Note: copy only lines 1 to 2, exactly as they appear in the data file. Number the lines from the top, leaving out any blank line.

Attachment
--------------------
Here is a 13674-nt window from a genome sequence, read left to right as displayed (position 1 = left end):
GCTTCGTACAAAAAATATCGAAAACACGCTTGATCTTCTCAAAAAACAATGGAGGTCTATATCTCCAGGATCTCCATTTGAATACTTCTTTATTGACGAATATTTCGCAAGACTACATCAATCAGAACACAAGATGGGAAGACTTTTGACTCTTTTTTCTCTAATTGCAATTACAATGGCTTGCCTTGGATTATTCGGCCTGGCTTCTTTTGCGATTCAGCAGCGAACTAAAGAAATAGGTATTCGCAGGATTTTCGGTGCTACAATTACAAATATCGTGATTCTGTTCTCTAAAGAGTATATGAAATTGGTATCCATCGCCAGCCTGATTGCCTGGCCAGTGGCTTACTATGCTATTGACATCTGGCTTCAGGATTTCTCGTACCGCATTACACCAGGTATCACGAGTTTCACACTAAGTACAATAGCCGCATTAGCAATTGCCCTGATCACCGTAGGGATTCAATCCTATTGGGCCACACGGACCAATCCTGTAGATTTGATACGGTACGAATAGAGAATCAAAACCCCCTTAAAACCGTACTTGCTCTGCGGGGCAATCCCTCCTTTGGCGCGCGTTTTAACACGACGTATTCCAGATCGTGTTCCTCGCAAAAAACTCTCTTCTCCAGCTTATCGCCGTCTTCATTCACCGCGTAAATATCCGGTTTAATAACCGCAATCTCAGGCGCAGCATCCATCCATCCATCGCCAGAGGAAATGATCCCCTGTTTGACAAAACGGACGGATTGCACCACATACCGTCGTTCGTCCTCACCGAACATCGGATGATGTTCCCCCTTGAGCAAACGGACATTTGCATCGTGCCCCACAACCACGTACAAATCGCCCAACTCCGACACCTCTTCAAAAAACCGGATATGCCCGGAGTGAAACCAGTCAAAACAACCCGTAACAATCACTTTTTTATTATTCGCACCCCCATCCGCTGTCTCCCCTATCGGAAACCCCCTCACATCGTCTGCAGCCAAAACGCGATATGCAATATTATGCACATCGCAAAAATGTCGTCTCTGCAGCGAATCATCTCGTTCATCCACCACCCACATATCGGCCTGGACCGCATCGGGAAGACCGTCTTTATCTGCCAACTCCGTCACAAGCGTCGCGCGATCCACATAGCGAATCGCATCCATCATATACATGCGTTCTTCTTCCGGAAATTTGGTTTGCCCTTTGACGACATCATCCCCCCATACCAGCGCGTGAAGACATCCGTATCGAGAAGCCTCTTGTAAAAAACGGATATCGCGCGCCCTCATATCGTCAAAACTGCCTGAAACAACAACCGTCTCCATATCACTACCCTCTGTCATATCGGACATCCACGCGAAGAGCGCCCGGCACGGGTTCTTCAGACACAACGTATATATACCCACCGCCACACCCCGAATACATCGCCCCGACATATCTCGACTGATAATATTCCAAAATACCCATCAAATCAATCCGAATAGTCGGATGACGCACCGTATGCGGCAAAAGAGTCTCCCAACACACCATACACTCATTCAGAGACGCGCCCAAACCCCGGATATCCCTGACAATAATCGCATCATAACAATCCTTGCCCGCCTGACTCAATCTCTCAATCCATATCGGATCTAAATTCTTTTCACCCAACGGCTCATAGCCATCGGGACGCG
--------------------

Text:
Here is a 13674-nt window from a genome sequence, read left to right as displayed (position 1 = left end):
GCTTCGTACAAAAAATATCGAAAACACGCTTGATCTTCTCAAAAAACAATGGAGGTCTATATCTCCAGGATCTCCATTTGAATACTTCTTTATTGACGAATATTTCGCAAGACTACATCAATCAGAACACAAGATGGGAAGACTTTTGACTCTTTTTTCTCTAATTGCAATTACAATGGCTTGCCTTGGATTATTCGGCCTGGCTTCTTTTGCGATTCAGCAGCGAACTAAAGAAATAGGTATTCGCAGGATTTTCGGTGCTACAATTACAAATATCGTGATTCTGTTCTCTAAAGAGTATATGAAATTGGTATCCATCGCCAGCCTGATTGCCTGGCCAGTGGCTTACTATGCTATTGACATCTGGCTTCAGGATTTCTCGTACCGCATTACACCAGGTATCACGAGTTTCACACTAAGTACAATAGCCGCATTAGCAATTGCCCTGATCACCGTAGGGATTCAATCCTATTGGGCCACACGGACCAATCCTGTAGATTTGATACGGTACGAATAGAGAATCAAAACCCCCTTAAAACCGTACTTGCTCTGCGGGGCAATCCCTCCTTTGGCGCGCGTTTTAACACGACGTATTCCAGATCGTGTTCCTCGCAAAAAACTCTCTTCTCCAGCTTATCGCCGTCTTCATTCACCGCGTAAATATCCGGTTTAATAACCGCAATCTCAGGCGCAGCATCCATCCATCCATCGCCAGAGGAAATGATCCCCTGTTTGACAAAACGGACGGATTGCACCACATACCGTCGTTCGTCCTCACCGAACATCGGATGATGTTCCCCCTTGAGCAAACGGACATTTGCATCGTGCCCCACAACCACGTACAAATCGCCCAACTCCGACACCTCTTCAAAAAACCGGATATGCCCGGAGTGAAACCAGTCAAAACAACCCGTAACAATCACTTTTTTATTATTCGCACCCCCATCCGCTGTCTCCCCTATCGGAAACCCCCTCACATCGTCTGCAGCCAAAACGCGATATGCAATATTATGCACATCGCAAAAATGTCGTCTCTGCAGCGAATCATCTCGTTCATCCACCACCCACATATCGGCCTGGACCGCATCGGGAAGACCGTCTTTATCTGCCAACTCCGTCACAAGCGTCGCGCGATCCACATAGCGAATCGCATCCATCATATACATGCGTTCTTCTTCCGGAAATTTGGTTTGCCCTTTGACGACATCATCCCCCCATACCAGCGCGTGAAGACATCCGTATCGAGAAGCCTCTTGTAAAAAACGGATATCGCGCGCCCTCATATCGTCAAAACTGCCTGAAACAACAACCGTCTCCATATCACTACCCTCTGTCATATCGGACATCCACGCGAAGAGCGCCCGGCACGGGTTCTTCAGACACAACGTATATATACCCACCGCCACACCCCGAATACATCGCCCCGACATATCTCGACTGATAATATTCCAAAATACCCATCAAATCAATCCGAATAGTCGGATGACGCACCGTATGCGGCAAAAGAGTCTCCCAACACACCATACACTCATTCAGAGACGCGCCCAAACCCCGGATATCCCTGACAATAATCGCATCATAACAATCCTTGCCCGCCTGACTCAATCTCTCAATCCATATCGGATCTAAATTCTTTTCACCCAACGGCTCATAGCCATCGGGACGCG